Pictures of Ebeleben
History of Ebeleben (German) and German Wikipedia article on Ebeleben with map.
Kyffhäuser District tourism page (English).

Move to Amt Lohra/Großwenden

In about 1819, the Wenkel family moved 15 miles north to Amt Lohra, in the neighboring district of Nordhausen. Both Johann Friedrich and his son Conrad were brick makers there.

In 1822, Conrad Wenkel married Henriette Bierwirth, in the neighboring town of Großwenden. Henriette was the daughter of Friedrich Bierwirth, one time mayor of Großwenden, and farm owner. Our ancestor Wilhelm Conrad Wenkel was born in Amt Lohra in 1832.

Both Amt Lohra and Großwenden were part of the lands ruled by the Duke of Lohra (Grafen von Lare (Lohra)) in the 11th and 12th century. His castle, Burg Lohra, can be visited today. The towns of Großwenden was so-named because it was "wendische" (Slavic) settlement in the Middle Ages (Groß means "large").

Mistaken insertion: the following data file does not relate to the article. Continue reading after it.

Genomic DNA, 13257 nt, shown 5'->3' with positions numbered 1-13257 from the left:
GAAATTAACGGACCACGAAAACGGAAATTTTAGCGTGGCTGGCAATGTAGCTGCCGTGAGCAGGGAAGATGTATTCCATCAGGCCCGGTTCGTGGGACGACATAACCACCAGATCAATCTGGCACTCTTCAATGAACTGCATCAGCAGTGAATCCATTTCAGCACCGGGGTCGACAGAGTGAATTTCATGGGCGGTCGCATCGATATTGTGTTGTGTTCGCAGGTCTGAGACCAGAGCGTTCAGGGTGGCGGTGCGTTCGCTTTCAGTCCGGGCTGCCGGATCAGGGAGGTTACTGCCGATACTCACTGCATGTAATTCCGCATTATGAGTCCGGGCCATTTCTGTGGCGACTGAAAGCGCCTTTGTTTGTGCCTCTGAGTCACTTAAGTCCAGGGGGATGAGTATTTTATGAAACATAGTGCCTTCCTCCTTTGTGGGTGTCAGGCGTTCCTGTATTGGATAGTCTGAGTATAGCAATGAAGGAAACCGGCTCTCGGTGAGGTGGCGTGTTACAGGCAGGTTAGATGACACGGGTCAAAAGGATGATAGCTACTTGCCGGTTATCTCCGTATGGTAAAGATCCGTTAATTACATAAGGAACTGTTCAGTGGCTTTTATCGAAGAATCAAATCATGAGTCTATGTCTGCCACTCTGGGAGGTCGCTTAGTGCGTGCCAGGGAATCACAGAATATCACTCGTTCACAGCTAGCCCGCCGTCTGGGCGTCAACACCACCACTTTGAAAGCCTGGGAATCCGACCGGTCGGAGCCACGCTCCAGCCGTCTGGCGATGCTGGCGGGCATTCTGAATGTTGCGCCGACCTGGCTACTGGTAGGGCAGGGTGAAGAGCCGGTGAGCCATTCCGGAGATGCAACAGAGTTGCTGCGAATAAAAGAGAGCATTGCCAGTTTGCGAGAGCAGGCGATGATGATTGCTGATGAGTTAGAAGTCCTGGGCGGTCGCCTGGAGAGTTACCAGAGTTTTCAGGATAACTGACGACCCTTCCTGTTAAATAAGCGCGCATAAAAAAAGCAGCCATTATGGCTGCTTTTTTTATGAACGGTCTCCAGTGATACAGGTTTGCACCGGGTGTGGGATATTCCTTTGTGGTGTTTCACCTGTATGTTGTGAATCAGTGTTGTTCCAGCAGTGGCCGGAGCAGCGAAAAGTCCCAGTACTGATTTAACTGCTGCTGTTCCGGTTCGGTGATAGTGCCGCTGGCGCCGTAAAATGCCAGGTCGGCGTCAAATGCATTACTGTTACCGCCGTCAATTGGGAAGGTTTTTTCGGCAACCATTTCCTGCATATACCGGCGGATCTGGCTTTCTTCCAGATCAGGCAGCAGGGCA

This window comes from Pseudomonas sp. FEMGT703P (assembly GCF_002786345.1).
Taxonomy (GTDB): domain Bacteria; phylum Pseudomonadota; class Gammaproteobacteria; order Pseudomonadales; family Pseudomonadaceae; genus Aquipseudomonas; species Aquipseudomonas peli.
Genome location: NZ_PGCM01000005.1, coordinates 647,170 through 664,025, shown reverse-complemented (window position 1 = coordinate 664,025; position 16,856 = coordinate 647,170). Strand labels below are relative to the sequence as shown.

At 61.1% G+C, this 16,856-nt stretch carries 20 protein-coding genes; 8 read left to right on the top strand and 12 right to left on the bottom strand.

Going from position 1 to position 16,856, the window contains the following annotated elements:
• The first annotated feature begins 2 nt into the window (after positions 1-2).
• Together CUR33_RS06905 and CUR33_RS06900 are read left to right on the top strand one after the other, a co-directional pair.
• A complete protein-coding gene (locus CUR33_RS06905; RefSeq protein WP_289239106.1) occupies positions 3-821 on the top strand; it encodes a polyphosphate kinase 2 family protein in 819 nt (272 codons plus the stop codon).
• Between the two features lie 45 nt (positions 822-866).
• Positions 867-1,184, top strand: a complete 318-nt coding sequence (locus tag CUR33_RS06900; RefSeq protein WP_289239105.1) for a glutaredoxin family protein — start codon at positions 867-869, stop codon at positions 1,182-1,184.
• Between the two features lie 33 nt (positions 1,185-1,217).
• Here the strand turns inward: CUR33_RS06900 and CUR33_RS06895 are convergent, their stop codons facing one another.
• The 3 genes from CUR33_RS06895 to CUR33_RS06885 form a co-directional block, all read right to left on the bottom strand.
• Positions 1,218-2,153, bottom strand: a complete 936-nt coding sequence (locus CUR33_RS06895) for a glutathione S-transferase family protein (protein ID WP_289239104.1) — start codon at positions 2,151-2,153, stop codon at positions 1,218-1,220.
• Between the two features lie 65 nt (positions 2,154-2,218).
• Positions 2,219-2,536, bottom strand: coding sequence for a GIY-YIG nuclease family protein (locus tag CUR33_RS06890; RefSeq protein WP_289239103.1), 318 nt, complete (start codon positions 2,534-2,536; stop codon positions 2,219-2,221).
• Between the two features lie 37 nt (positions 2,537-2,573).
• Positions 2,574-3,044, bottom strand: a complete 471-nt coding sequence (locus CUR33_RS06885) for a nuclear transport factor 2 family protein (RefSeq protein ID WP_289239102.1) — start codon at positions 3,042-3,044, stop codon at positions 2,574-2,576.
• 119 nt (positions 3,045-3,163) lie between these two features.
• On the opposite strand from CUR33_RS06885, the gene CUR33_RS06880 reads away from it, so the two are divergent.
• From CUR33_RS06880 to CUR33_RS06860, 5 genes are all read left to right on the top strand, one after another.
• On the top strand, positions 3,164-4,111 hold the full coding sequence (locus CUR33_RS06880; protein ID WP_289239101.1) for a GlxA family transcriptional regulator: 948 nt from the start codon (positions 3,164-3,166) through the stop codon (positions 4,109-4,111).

• About Grosslohra (including the former villages of Amt Lohra, Grosswenden, Kleinwenden, Friedrichslohra, Münichslohra and Burg Lohra) from the Nordhausen district official web site (German, with pictures).

• German Wikipedia article on Großlohra, with map.

Leaving Thuringia

In 1846, the Wenkel family sailed to America on the Ship Iris.

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Friday, November 11, 2005

World War I Draft Registration

In 1917 and 1918, all males born between 1872 and 1900 were required to register for the draft. The draft registration cards are a great source of genealogical information, with registrant's home address, occupation and physical description.

Esther's dad, Friedrich "Fred" Kraus, had to register:

Name: Fred Kraus
Address: Columbia, Monroe County, Illinois
Birth: December 21, 1874, Native Born
Occupation: blacksmith, working for sel, Columbia, Illinois